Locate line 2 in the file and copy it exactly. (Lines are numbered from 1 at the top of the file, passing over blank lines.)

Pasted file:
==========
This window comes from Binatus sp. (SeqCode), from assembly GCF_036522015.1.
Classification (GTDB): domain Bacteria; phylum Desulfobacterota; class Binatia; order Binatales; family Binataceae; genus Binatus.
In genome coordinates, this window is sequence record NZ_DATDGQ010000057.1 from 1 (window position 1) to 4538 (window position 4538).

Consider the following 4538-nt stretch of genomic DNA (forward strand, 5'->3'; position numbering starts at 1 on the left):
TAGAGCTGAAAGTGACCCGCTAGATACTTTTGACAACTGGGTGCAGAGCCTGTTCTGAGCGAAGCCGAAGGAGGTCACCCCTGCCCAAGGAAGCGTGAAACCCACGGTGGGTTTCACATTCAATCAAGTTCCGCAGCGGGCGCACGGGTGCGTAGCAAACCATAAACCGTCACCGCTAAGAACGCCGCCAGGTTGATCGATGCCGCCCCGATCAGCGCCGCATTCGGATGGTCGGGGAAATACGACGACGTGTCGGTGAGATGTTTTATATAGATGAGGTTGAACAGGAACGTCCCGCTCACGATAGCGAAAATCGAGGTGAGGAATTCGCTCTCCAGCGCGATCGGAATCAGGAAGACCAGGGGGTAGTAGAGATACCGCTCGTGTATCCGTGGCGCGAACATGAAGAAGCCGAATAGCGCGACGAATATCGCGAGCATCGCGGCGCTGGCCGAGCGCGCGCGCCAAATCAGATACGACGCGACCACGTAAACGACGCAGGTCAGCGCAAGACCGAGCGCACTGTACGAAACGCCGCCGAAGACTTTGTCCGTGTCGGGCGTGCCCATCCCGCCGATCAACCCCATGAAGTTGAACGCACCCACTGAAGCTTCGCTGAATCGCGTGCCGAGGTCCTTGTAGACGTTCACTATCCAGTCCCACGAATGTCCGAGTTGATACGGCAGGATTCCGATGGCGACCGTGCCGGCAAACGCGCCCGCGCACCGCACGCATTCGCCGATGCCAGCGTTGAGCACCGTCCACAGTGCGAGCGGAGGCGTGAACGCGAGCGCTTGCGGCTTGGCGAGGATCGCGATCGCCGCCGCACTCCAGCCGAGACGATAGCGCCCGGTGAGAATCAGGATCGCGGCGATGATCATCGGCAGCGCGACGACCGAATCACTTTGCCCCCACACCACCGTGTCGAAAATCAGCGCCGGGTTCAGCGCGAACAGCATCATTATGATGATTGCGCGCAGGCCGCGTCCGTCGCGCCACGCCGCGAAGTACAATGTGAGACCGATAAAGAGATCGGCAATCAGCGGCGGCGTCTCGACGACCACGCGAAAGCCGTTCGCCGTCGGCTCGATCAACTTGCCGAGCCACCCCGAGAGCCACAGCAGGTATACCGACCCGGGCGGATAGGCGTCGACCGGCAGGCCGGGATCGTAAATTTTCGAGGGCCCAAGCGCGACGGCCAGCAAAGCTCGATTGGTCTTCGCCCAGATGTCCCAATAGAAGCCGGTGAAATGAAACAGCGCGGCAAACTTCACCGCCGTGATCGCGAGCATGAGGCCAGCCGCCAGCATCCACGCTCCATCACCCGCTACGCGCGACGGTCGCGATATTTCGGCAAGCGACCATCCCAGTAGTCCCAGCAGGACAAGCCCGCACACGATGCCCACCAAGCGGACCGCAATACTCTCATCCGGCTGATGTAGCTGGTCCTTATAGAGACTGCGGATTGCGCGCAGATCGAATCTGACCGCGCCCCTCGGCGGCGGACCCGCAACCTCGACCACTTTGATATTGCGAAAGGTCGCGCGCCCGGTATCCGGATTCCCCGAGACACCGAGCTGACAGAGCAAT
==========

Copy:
Classification (GTDB): domain Bacteria; phylum Desulfobacterota; class Binatia; order Binatales; family Binataceae; genus Binatus.